Does The Hoopla Around International Women’s Day Do Any Good?

Posted: March 2, 2016

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Is there more to Women’s Day And Mother’s Day than lip service and the sale of items in pink and bling?
We will soon celebrate International Women’s Day and then Mother’s Day. On each such occasion there is some question about the point of such celebrations. Do they serve a purpose? Does any good come from these media hyped days? Does it really help bring about gender equality or improve the lives of  women and mothers? Does it have any impact at all on those who don’t believe women deserve respect and equality in society? Or is it just an occasion for greeting card companies and restaurants to mint money?

So why celebrate these days?

I gave the matter some thought. Social changes are not easy. Social inertia is massive and it resists change. The feminist movement originated over 150 years ago and subtle forms of gender bias are still prevalent, even in some developed countries. Social change needs all the help it can get.
What, then, does celebrating International Women’s day and mothers day, do? Nothing dramatic really. But very slowly it makes the idea of gender equality more acceptable. For a generation growing up celebrating such days, gender equality may seem like a more natural concept than it did to the previous generation.

The familiar becomes popular

People are creatures of habit and upbringing. They are comfortable with what is familiar. If celebrating these days makes the concept of gender equality more popular, or helps just a few people realize that something they say or do is gender biased and correct themselves, or makes a few people opposed to gender equality ever so slightly uncomfortable, it has served some purpose.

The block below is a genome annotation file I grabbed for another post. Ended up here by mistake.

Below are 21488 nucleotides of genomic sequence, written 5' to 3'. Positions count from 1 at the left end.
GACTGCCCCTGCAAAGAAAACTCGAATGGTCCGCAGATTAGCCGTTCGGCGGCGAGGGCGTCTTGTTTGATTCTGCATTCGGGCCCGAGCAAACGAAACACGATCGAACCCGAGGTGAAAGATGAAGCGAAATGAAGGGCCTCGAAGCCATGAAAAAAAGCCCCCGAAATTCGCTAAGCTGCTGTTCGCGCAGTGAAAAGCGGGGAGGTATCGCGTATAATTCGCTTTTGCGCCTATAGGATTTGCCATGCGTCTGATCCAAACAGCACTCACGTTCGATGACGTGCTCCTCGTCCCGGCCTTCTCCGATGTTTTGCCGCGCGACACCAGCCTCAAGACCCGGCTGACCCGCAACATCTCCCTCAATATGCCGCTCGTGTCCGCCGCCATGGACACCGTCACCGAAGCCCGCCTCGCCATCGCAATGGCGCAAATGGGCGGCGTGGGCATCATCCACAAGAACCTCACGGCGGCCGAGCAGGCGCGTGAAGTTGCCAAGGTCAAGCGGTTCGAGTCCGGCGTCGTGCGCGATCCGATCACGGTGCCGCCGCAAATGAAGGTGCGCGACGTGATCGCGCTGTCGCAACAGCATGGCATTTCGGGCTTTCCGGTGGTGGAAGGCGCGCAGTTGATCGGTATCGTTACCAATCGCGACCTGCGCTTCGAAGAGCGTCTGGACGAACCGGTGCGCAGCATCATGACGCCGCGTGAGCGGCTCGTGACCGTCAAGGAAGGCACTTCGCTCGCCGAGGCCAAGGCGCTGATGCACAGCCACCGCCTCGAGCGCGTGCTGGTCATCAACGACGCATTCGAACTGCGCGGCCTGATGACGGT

Giving hope

The other purpose it possibly serves, is to give hope to at least a few of the large number of oppressed women. They may or may not see the end of their oppression in their lifetime, but the celebrations tell them that they deserve respect and equality and if they chose to fight for it, they would be right. It tells them, that they are valued members of society, even if their family does not think so, and that can be a source of strength.
Many may not succeed in fighting the oppression but the celebrations may inspire them to quietly strive for their daughters and look forward to the day their daughters can partake in the celebrations.

Honouring those women who brought us till here

Women’s day and Mother’s day also celebrate the efforts of people over the years that have struggled and fought to make society less gender biased. So, if you already believe in gender equality and consider the celebration to be frivolous or redundant, think of it as a day honoring the efforts of those who go us here. Or celebrate by giving to a charity that helps poor or oppressed women gain self sufficiency, or educates children, etc to further the cause of gender equality.
Change comes in excruciatingly small steps but anything that helps even a little to bring about change for the better is worth a try.
Do some people try to capitalize on these occasions to make money? Of course they do. But at least they spread the word. Even if their ad campaigns are self serving, they have the side effect of making gender equality a more popular and acceptable idea. And as gender equality becomes popular and widely accepted then any form of gender bias stands out and is much harder to practice.

Kanika G, a physicist by training and a mother of 2 girls, started writing to

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